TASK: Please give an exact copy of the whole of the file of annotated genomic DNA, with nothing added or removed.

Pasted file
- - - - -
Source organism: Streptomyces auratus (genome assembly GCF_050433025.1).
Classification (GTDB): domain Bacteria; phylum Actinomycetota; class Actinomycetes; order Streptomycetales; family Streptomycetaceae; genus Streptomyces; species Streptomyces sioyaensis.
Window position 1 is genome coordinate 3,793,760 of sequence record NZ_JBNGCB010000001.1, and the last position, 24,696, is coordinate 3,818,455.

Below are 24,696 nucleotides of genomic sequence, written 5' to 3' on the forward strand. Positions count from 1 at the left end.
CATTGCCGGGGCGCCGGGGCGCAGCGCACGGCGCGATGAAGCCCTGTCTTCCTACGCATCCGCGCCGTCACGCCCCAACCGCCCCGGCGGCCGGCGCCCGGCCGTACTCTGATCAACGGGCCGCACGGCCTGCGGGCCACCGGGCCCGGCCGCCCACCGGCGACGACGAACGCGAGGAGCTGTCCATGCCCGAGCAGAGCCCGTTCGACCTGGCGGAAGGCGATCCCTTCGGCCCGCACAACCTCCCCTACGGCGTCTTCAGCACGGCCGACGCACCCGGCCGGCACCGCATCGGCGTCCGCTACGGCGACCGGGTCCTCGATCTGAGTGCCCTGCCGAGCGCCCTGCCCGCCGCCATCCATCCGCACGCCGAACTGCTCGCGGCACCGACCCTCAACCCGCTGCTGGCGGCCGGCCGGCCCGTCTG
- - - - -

Source organism: Streptomyces auratus (genome assembly GCF_050433025.1).
Classification (GTDB): domain Bacteria; phylum Actinomycetota; class Actinomycetes; order Streptomycetales; family Streptomycetaceae; genus Streptomyces; species Streptomyces sioyaensis.
Window position 1 is genome coordinate 3,793,760 of sequence record NZ_JBNGCB010000001.1, and the last position, 24,696, is coordinate 3,818,455.

Below are 24,696 nucleotides of genomic sequence, written 5' to 3' on the forward strand. Positions count from 1 at the left end.
CATTGCCGGGGCGCCGGGGCGCAGCGCACGGCGCGATGAAGCCCTGTCTTCCTACGCATCCGCGCCGTCACGCCCCAACCGCCCCGGCGGCCGGCGCCCGGCCGTACTCTGATCAACGGGCCGCACGGCCTGCGGGCCACCGGGCCCGGCCGCCCACCGGCGACGACGAACGCGAGGAGCTGTCCATGCCCGAGCAGAGCCCGTTCGACCTGGCGGAAGGCGATCCCTTCGGCCCGCACAACCTCCCCTACGGCGTCTTCAGCACGGCCGACGCACCCGGCCGGCACCGCATCGGCGTCCGCTACGGCGACCGGGTCCTCGATCTGAGTGCCCTGCCGAGCGCCCTGCCCGCCGCCATCCATCCGCACGCCGAACTGCTCGCGGCACCGACCCTCAACCCGCTGCTGGCGGCCGGCCGGCCCGTCTG